On Barnett’s Dynojet dynamometer the DS1000 engine ground out 86.8 rear-wheel horsepower at 8,000 rpm and 65.5 lb-ft of torque at six grand. The torque graph is quite flat, with roughly 50 lb-ft or more from 3,000 through redline.
The 1000 and 1000S share most chassis components. Both models use Ducati’s conventional tubular-steel trestle frame derived from the Sport Touring series to hold everything together. Ride-height adjustment at the rear of the bikes allows riders to tailor the steering to their riding style and road conditions, and both M1000 models share 43mm male-slider forks and single-shock rising-rate rear suspension. On the 1000S, suspension front and rear is fully adjustable.
Good-looking and functional braided stainless-steel/Teflon lines run from the hydraulic clutch and front brake master cylinders. The aluminum swingarm on the Monster 1000S lowers the bike’s overall poundage and reduces unsprung weight, which helps the bike’s suspension compliance on rough, bumpy roads, and improves both stability and handling. After changing a few suspension settings on the 1000S, we were able to get a sporty yet sufficiently compliant ride. With its Michelin Pilot Road tires, the Monster had plenty of grip wet or dry, tracked nicely and showed good tread life. The bike feels light and nimble, turns in sharply, holds a line well and has loads of available lean angle. It feels a little twitchy in bumpy corners and at high speeds due to its short wheelbase and long handlebar leverage, but always seems stable and planted enough to be safe and confidence-inspiring.
Braking force from the front is strong and fade-free. Those large 320mm front platters and four-pot Brembo calipers allow powerful stops from all speeds with just a light squeeze of the adjustable handlebar lever. However, from the time we got the bike (with about 300 miles on it) the front brake chattered annoyingly, perhaps from improper break-in. Like other Ducatis we’ve tested, the rear brake is quite numb and requires high effort to get much stopping power from it, but won’t lock up inadvertently.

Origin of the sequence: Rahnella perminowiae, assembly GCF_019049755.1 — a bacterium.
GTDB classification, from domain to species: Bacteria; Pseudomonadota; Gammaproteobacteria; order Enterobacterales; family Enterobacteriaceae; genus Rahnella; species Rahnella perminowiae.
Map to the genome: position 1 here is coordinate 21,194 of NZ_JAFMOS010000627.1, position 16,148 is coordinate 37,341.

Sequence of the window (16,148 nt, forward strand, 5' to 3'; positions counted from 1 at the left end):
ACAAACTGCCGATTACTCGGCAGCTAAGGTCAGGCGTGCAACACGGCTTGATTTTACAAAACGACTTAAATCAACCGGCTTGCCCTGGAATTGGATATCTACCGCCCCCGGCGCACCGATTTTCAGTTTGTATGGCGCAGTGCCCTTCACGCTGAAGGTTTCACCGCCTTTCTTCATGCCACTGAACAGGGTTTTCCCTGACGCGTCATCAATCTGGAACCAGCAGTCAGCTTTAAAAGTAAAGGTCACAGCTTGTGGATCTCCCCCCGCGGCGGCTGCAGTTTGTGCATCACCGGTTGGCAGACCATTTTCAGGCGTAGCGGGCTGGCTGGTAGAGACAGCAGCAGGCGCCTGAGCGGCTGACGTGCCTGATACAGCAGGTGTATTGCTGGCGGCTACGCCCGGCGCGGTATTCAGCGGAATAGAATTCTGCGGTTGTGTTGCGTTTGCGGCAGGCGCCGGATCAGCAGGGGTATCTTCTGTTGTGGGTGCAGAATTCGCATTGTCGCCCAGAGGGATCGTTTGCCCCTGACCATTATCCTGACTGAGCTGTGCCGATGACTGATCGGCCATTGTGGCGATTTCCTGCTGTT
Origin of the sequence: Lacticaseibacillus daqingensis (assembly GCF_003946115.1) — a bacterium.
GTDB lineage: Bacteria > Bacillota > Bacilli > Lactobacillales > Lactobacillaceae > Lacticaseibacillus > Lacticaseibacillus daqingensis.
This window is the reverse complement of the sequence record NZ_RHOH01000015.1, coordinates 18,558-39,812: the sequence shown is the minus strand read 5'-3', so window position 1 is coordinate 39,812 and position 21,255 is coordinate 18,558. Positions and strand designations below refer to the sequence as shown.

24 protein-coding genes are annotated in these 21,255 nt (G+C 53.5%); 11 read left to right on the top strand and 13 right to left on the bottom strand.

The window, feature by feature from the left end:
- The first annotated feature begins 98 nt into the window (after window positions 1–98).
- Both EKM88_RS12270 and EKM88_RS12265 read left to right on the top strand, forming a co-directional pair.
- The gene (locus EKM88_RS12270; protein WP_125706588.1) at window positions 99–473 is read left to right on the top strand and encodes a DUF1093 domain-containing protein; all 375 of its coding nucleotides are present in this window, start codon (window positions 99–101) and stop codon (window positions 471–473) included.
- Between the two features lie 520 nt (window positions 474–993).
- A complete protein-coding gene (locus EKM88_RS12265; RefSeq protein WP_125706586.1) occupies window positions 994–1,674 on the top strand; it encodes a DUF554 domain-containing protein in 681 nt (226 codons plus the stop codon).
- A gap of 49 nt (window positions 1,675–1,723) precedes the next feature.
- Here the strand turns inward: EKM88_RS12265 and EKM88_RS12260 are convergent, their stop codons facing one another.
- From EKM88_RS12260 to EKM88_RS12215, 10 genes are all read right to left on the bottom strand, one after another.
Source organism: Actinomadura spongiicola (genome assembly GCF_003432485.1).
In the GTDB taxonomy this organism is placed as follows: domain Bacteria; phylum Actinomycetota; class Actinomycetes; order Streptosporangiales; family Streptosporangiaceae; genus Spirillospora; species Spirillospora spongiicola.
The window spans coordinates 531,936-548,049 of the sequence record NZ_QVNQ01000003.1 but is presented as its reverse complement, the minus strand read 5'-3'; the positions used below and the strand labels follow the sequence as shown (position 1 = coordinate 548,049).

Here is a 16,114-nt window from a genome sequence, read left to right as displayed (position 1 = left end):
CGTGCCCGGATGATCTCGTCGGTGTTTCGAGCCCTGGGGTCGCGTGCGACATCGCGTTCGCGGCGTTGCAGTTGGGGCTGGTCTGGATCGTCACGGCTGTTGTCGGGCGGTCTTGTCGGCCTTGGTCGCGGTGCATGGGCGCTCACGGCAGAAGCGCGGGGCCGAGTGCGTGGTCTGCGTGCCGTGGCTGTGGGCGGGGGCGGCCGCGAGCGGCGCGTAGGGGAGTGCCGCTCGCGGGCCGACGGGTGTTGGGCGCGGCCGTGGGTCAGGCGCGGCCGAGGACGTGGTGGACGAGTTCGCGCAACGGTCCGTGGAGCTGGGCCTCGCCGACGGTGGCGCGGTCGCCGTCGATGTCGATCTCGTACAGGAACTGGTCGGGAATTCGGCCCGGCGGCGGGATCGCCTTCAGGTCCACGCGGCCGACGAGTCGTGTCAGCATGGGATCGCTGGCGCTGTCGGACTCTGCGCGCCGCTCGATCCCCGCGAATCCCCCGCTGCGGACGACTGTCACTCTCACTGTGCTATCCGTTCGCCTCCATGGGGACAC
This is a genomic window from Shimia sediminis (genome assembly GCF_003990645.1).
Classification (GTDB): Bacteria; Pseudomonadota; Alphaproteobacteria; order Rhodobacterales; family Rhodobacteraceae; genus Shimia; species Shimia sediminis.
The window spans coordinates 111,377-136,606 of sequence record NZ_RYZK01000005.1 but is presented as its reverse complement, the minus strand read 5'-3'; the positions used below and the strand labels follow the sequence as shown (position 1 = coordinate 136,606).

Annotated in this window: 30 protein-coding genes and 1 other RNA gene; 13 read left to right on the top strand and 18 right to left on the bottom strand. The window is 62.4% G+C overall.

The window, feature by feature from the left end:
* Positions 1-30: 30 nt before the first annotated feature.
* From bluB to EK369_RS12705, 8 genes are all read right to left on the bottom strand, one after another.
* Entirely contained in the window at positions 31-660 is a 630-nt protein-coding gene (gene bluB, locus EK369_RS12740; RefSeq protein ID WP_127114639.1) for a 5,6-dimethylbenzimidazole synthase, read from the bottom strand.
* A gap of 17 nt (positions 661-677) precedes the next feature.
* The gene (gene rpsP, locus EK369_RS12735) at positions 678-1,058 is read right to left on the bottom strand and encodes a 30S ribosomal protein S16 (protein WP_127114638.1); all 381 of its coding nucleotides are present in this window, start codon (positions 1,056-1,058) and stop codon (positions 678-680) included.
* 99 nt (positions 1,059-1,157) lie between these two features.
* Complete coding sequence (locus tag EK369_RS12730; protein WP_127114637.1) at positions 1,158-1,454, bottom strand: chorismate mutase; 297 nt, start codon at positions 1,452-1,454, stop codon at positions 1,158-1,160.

Riding position is quite natural and comfortable, mostly upright with a slight forward lean, but tall riders may feel a bit cramped. Although the rider’s seat is quite thin, it distributes weight well and is fine for everyday jaunts. Pillion accommodations are crowded and the saddle slopes toward the back, which won’t make you popular with your passenger if you gas it when they aren’t ready.
The instrument binnacle is located high enough that it’s in the rider’s line of sight, even with a full-face helmet. Both the speedometer and tach are analog and easy to read, as are the indicator lamps. There’s a single tripmeter in the speedo and the tach incorporates a choice of a digital oil-temperature readout or a clock; the rider can toggle between them. Ridden in a spirited manner, the Duc runs low on fuel at around 100 miles, but typically the low-fuel lamp started blinking around 110-120 miles. Fuel economy ranged from 40.4 mpg up to 43.0, with an average of 41.8 overall. Using that average, range to empty works out to 150 miles. Although fuel mileage is good, we’d like to have a little more capacity for greater range.